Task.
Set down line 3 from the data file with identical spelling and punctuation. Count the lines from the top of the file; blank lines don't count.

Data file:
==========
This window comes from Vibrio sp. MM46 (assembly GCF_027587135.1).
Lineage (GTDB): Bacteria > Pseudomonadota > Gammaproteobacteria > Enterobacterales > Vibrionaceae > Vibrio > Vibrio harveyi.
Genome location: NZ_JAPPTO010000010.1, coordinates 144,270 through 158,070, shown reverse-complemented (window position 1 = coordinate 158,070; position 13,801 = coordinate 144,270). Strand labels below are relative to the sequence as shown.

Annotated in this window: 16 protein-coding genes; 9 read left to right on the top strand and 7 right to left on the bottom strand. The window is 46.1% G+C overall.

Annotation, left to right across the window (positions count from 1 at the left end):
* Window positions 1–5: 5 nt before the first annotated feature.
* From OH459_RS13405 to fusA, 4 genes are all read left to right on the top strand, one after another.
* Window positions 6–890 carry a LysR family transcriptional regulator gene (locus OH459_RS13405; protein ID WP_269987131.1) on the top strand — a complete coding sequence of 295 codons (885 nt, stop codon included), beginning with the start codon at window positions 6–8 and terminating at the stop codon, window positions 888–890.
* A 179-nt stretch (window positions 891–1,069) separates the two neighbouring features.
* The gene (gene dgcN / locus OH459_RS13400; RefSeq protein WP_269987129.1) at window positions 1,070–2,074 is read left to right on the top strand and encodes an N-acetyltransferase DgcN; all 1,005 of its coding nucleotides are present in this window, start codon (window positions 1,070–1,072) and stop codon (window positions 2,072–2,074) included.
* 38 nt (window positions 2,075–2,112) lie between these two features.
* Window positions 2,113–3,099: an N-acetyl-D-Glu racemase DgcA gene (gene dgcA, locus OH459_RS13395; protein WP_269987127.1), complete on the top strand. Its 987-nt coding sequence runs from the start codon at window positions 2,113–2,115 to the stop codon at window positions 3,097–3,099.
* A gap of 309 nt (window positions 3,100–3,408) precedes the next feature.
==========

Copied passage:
Genome location: NZ_JAPPTO010000010.1, coordinates 144,270 through 158,070, shown reverse-complemented (window position 1 = coordinate 158,070; position 13,801 = coordinate 144,270). Strand labels below are relative to the sequence as shown.